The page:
Friday, January 8, 2010

What Does a Good Citizen Do?

What does a good citizen do? That question could be answered in various ways, depending on how one understand the individual and society.

A good citizen is defined by individuals based on certain values they hold. Do they hold liberty as the ultimate social value or is society itself of ultimate value and concern. The latter are more socialistic in thier view politically.

The political ideal for the socialist is equality of property versus an elitist view that supports capital and investments and individual initiative.

Religion has been useful to serve the ends of socialist's agendas. But religion itself is a question of value. Does one believe that the world was "caused"? Is God personal or an abstraction? Should someone act in faith without evidence? Or should one base their decisions on reason alone?

Is society the basis of values, or is there a moral theist view about society?

Are individual's free, or determined and how hard is the determination? What determines an individual, genetics, or environment? Can someone be held accountable to actions that are beyond his control because of a genetic predisposition or environmental conditioning? What is justice, then?

Is justice or morality relative, or are they absolute? Multiculturalism would uphold a relativistic view, but international law, human rights activists, and the Founding Fathers believed that all people were created with certain inalienable rights, the right of life, liberty and the pursuit of happiness.

Is happiness the only ultimate value, or are there a "world of values" in a pluralistic view?

Where people answer these questions will determine their commitments and behavior in certain situations.

Humans are thinkers, whether they think so or not. They are always being influenced by the things they read, hear or see. And in free societies, we allow most any information to be sorted by the individual's free determination. But, the value question comes in, as to what sort of information is productive? Should there be an evaluation of what is productive based on what society wants the outcome to be? And organist view of society would believe so, as would the socialist and moral theist.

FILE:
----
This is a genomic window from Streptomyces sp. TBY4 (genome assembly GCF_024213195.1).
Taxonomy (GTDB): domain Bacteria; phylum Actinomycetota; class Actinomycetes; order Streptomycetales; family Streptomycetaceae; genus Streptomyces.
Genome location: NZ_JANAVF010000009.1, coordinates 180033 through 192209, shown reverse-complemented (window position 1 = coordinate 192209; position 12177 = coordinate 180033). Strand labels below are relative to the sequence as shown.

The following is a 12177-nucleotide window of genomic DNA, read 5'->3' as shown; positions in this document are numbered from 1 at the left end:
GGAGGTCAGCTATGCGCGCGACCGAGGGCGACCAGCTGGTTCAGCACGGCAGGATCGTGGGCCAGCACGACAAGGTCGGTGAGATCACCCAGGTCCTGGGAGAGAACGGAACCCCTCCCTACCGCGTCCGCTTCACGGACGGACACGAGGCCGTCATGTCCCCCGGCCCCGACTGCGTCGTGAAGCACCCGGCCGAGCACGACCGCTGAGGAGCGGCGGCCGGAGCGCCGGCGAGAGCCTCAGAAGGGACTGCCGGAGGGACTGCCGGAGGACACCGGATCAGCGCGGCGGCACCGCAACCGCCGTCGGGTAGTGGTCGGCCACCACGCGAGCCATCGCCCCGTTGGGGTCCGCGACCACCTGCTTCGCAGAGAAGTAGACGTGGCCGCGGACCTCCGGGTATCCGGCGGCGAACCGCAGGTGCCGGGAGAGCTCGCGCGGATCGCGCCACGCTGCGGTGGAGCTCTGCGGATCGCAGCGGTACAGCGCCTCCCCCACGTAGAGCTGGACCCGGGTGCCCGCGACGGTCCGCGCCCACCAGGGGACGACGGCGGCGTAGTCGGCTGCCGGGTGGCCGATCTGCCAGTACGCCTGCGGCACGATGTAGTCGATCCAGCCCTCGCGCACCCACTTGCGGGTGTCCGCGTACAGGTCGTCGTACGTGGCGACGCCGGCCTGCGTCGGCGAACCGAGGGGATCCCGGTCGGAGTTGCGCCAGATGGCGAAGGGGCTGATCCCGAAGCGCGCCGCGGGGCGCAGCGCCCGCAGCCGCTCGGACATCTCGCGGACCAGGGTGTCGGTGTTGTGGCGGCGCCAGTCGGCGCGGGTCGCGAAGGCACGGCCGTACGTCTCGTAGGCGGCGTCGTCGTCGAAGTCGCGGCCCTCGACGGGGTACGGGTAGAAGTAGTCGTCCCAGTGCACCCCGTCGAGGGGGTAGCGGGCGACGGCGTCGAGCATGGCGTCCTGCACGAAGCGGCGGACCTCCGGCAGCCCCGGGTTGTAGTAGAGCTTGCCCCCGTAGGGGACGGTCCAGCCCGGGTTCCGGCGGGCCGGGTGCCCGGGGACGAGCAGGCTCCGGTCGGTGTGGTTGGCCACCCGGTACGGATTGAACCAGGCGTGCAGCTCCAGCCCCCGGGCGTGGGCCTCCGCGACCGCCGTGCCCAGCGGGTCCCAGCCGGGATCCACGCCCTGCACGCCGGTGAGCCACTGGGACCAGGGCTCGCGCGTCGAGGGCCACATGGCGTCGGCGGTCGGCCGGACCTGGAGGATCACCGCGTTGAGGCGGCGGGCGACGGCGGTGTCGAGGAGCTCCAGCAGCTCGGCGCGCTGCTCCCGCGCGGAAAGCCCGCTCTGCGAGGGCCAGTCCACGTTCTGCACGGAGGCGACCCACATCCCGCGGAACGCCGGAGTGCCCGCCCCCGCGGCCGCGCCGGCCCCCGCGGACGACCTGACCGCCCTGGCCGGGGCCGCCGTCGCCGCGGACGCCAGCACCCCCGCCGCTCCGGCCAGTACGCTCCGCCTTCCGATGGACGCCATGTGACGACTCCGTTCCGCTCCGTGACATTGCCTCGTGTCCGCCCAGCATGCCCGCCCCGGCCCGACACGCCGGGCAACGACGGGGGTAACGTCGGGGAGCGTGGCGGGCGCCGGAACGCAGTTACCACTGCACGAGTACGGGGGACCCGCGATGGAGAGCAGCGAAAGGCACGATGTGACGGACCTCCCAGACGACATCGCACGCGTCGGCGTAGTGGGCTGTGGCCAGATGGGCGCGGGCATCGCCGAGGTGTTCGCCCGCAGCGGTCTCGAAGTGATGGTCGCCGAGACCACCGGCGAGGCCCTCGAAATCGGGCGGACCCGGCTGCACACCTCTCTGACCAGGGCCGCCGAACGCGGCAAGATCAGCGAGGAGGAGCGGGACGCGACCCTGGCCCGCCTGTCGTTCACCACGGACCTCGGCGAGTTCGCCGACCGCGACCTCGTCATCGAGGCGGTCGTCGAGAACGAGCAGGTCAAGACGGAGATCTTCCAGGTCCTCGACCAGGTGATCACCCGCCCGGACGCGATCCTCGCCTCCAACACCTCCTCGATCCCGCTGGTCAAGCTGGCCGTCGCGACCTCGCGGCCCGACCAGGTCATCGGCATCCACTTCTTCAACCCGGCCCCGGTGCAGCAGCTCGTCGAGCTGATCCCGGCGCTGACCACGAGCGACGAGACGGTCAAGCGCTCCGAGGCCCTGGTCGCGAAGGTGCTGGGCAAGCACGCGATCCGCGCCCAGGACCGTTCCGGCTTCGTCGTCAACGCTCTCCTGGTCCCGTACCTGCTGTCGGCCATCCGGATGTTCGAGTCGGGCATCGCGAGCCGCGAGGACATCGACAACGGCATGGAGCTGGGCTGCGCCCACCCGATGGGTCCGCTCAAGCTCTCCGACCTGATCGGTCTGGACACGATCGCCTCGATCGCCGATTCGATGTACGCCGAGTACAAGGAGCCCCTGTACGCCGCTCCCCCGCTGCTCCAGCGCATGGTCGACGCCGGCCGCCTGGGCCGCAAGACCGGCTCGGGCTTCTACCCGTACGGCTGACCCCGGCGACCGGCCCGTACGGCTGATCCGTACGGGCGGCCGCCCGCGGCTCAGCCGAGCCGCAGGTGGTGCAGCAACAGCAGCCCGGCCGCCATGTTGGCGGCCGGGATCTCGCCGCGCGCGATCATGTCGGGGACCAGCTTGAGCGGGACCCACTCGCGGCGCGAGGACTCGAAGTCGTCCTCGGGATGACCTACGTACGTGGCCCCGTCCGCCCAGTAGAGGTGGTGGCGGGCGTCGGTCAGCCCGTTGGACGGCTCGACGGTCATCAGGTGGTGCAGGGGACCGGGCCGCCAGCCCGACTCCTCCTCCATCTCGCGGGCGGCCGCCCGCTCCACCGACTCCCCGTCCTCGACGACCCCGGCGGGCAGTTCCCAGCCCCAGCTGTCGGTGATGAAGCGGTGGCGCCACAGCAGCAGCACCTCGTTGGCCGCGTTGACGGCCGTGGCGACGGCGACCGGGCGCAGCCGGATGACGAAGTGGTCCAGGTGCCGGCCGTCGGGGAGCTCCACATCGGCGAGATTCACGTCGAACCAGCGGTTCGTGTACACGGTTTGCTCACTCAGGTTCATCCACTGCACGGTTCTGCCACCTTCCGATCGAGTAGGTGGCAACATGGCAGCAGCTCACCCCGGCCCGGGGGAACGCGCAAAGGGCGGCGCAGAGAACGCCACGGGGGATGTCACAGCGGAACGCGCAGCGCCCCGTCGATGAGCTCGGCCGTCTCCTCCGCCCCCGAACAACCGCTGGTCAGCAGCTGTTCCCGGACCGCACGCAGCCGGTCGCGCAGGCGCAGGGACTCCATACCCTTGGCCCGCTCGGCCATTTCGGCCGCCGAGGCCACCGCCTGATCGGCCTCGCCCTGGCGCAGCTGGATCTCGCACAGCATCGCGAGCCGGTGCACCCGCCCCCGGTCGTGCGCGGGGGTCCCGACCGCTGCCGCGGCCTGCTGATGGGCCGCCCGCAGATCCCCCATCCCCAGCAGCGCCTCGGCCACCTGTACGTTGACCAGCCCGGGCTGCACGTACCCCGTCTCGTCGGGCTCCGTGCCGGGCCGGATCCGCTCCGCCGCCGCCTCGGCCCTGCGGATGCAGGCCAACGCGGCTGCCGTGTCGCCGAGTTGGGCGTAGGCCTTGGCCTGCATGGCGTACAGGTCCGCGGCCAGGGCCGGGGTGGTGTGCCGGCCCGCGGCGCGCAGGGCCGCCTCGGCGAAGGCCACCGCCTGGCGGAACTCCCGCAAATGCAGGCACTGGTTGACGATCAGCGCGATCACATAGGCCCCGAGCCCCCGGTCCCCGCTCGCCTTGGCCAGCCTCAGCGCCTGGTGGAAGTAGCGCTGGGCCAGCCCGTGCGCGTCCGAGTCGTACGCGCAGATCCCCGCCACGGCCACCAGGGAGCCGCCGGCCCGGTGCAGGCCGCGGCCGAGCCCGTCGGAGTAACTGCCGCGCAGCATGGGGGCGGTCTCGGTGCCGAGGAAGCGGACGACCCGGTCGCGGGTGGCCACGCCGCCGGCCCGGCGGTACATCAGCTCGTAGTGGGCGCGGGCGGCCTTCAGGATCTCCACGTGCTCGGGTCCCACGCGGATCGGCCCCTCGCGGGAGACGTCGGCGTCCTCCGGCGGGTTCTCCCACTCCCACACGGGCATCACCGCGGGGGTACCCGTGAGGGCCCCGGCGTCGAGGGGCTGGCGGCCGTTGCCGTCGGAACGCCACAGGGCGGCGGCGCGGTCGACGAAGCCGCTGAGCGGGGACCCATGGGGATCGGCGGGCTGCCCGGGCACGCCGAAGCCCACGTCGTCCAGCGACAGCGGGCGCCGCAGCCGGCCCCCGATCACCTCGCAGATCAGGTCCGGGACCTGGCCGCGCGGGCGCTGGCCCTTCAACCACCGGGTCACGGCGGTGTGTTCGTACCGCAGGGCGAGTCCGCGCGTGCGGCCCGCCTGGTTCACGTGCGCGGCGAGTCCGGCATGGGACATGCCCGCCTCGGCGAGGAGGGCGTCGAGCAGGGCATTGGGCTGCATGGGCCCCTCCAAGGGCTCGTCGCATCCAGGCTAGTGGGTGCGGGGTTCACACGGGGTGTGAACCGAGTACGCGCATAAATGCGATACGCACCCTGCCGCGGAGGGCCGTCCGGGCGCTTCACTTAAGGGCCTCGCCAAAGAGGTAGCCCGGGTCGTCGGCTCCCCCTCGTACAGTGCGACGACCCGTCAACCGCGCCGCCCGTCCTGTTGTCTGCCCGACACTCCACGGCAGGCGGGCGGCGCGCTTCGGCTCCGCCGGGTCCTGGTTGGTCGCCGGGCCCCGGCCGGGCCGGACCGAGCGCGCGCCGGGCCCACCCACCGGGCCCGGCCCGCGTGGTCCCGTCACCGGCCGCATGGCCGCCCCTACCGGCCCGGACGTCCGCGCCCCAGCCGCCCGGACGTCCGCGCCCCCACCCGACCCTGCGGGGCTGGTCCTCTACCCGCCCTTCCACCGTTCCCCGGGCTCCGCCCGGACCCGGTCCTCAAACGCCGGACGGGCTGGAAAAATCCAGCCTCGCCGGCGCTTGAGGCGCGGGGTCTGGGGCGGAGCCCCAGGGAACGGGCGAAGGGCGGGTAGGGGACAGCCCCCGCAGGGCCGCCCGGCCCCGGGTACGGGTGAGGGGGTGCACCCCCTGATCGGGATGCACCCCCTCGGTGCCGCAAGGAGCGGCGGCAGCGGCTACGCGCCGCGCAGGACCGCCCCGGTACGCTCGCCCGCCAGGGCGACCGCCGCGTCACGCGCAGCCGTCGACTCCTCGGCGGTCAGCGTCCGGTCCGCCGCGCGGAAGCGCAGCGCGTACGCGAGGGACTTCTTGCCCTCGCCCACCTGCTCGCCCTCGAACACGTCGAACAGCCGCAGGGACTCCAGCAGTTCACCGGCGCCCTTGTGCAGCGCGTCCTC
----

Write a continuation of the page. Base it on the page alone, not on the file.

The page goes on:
But, if one thinks of society as a social contract, one will come to different conclusions than one who thinks of society as an organism, itself. The individual will be of uptmost importance because he, the individual cannot be dissolved into his function in society alone. He is a human being, who has his own desires, purposes and goals, which should never be stolen.

A social contract view of society affirms individuals making an agreement about their affliation with society in a certain culture. This is what makes for liberty, in regards to choices about one's life commitments, and values. "Big Brother' does not determine what one should or should not to in the speicific choices of vocation or mate selection. And this is what has made America great because the individual is motivated by his own goals, for his own life. He owns his life, no one owns it for
Life cannot be lived fully without the freedom to choose and be in the world as one comes to understand the world. And as one understands that many in the world do not have the choice or right of individuality, and live in fear of torture or torment from government or religion, one comes to value the American ideals of individuality and liberty.


Clay Barham said...

America’s plight is not irreversible! It will be tough for most people to begin all over again, but it can be done unless Americans, in their hearts, have given up on their own freedom and are ready to accept tyranny. A new book describes how, called SAVE PEBBLE DROPPERS & PROSPERITY, soon to be on, and mentioned in It tells how America became what it did and how we need to repeat and begin again if individual freedom is what we want to retain.

Angie Van De Merwe said...

I am glad you still believe in the American Dream. Thanks, Clay.